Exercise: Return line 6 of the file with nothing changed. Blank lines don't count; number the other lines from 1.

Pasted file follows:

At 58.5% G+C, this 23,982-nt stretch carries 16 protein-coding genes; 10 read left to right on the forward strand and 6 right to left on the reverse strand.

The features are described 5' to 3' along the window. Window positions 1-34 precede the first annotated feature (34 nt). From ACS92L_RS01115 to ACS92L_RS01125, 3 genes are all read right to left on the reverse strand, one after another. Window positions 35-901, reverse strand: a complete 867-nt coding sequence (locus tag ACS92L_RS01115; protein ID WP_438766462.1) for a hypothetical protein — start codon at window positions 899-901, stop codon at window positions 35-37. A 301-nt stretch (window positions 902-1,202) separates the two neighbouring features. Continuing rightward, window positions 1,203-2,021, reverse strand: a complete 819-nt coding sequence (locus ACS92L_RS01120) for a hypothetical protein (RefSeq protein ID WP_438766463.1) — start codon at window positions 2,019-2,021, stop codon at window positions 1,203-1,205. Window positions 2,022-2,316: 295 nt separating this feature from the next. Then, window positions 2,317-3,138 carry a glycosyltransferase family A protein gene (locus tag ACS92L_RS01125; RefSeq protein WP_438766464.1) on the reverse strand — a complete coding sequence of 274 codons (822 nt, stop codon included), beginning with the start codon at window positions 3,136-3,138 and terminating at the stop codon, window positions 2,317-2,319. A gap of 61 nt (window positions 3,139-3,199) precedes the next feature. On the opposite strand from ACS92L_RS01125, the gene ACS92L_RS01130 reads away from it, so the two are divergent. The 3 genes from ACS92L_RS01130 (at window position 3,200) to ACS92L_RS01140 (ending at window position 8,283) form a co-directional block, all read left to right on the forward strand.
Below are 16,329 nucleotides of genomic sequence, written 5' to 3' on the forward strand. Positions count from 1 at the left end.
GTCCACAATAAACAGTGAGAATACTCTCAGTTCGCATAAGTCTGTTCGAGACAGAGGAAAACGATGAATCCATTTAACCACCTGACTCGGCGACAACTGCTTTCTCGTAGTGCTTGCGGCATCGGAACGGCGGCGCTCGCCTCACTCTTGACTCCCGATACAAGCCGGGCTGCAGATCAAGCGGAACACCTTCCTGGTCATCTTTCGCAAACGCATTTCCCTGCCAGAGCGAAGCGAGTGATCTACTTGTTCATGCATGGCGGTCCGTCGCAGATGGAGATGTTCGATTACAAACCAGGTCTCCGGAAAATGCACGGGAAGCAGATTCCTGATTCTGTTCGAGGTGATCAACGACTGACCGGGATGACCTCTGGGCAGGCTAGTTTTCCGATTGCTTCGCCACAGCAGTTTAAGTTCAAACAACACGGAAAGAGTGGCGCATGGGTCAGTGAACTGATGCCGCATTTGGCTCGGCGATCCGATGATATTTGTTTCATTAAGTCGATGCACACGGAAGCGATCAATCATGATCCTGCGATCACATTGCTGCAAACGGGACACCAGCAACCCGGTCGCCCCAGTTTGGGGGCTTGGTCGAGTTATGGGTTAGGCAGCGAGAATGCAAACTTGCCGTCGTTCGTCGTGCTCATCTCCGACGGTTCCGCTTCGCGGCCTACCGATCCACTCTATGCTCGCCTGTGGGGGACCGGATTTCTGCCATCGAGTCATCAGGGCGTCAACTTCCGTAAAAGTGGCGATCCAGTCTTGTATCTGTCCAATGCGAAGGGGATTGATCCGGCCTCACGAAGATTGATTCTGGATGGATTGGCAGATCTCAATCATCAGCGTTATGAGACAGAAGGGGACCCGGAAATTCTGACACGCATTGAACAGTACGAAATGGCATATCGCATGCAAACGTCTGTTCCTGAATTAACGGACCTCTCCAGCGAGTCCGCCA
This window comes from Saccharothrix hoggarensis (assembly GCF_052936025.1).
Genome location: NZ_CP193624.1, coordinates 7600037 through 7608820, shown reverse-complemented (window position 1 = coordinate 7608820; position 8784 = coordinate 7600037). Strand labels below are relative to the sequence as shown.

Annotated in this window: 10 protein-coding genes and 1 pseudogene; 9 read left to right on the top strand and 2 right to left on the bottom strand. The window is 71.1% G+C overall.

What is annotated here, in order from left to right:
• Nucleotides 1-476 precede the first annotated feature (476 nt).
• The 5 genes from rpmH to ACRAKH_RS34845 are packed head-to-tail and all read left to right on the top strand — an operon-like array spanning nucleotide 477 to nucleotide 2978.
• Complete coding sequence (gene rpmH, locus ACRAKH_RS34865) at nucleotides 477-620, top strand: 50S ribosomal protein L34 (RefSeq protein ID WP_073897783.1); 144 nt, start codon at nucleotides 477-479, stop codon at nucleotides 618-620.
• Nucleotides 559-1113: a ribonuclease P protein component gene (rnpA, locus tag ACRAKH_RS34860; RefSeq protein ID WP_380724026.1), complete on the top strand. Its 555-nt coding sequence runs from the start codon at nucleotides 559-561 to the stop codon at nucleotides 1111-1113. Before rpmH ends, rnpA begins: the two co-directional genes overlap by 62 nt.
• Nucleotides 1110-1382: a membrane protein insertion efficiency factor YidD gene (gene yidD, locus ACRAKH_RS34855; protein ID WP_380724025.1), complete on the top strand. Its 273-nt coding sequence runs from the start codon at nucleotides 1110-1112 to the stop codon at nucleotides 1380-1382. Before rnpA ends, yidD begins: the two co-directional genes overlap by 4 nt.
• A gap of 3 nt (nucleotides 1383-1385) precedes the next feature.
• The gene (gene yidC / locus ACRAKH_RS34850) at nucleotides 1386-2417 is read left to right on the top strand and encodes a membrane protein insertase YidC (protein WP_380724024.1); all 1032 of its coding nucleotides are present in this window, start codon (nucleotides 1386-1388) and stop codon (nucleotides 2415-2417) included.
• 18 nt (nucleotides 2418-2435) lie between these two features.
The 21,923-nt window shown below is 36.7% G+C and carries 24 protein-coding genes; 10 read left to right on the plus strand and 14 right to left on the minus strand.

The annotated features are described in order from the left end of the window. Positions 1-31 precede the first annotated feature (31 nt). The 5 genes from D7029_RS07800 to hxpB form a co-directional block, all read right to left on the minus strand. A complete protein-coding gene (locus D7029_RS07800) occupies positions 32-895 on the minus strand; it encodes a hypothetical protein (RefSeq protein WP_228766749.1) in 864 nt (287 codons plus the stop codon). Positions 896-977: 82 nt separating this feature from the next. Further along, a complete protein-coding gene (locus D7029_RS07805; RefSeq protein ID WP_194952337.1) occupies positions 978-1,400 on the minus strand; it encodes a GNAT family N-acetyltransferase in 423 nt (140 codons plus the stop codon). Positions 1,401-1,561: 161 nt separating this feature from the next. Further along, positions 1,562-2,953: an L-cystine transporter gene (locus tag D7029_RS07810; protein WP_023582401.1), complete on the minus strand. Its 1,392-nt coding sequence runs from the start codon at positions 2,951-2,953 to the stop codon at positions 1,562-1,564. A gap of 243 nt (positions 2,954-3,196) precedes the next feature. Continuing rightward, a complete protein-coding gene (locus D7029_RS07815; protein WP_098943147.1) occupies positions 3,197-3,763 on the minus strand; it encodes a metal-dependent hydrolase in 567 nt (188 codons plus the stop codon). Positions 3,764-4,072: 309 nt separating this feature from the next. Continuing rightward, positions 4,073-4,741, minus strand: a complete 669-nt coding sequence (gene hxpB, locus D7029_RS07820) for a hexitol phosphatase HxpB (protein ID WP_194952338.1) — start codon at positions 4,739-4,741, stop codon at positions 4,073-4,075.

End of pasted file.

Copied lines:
Genome location: NZ_CP193624.1, coordinates 7600037 through 7608820, shown reverse-complemented (window position 1 = coordinate 7608820; position 8784 = coordinate 7600037). Strand labels below are relative to the sequence as shown.